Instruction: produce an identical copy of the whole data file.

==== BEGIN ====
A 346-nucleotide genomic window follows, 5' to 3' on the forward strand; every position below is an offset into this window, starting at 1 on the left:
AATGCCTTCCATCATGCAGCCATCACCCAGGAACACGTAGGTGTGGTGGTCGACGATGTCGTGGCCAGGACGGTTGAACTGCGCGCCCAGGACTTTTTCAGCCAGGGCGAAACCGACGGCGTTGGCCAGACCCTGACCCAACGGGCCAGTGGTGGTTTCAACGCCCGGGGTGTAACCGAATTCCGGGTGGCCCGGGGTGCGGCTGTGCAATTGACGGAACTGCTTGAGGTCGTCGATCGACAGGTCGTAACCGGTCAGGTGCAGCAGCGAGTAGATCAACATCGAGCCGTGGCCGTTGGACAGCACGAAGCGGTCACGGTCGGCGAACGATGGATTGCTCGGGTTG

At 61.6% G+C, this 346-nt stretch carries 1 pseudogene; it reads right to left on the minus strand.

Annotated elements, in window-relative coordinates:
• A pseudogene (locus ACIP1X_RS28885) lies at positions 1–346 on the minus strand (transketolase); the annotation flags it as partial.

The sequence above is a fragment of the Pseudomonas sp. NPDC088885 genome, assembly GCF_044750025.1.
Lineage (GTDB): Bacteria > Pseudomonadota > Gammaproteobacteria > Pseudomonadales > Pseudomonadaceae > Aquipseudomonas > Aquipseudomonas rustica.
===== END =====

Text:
A 346-nucleotide genomic window follows, 5' to 3' on the forward strand; every position below is an offset into this window, starting at 1 on the left:
AATGCCTTCCATCATGCAGCCATCACCCAGGAACACGTAGGTGTGGTGGTCGACGATGTCGTGGCCAGGACGGTTGAACTGCGCGCCCAGGACTTTTTCAGCCAGGGCGAAACCGACGGCGTTGGCCAGACCCTGACCCAACGGGCCAGTGGTGGTTTCAACGCCCGGGGTGTAACCGAATTCCGGGTGGCCCGGGGTGCGGCTGTGCAATTGACGGAACTGCTTGAGGTCGTCGATCGACAGGTCGTAACCGGTCAGGTGCAGCAGCGAGTAGATCAACATCGAGCCGTGGCCGTTGGACAGCACGAAGCGGTCACGGTCGGCGAACGATGGATTGCTCGGGTTG

At 61.6% G+C, this 346-nt stretch carries 1 pseudogene; it reads right to left on the minus strand.

Annotated elements, in window-relative coordinates:
• A pseudogene (locus ACIP1X_RS28885) lies at positions 1–346 on the minus strand (transketolase); the annotation flags it as partial.

The sequence above is a fragment of the Pseudomonas sp. NPDC088885 genome, assembly GCF_044750025.1.
Lineage (GTDB): Bacteria > Pseudomonadota > Gammaproteobacteria > Pseudomonadales > Pseudomonadaceae > Aquipseudomonas > Aquipseudomonas rustica.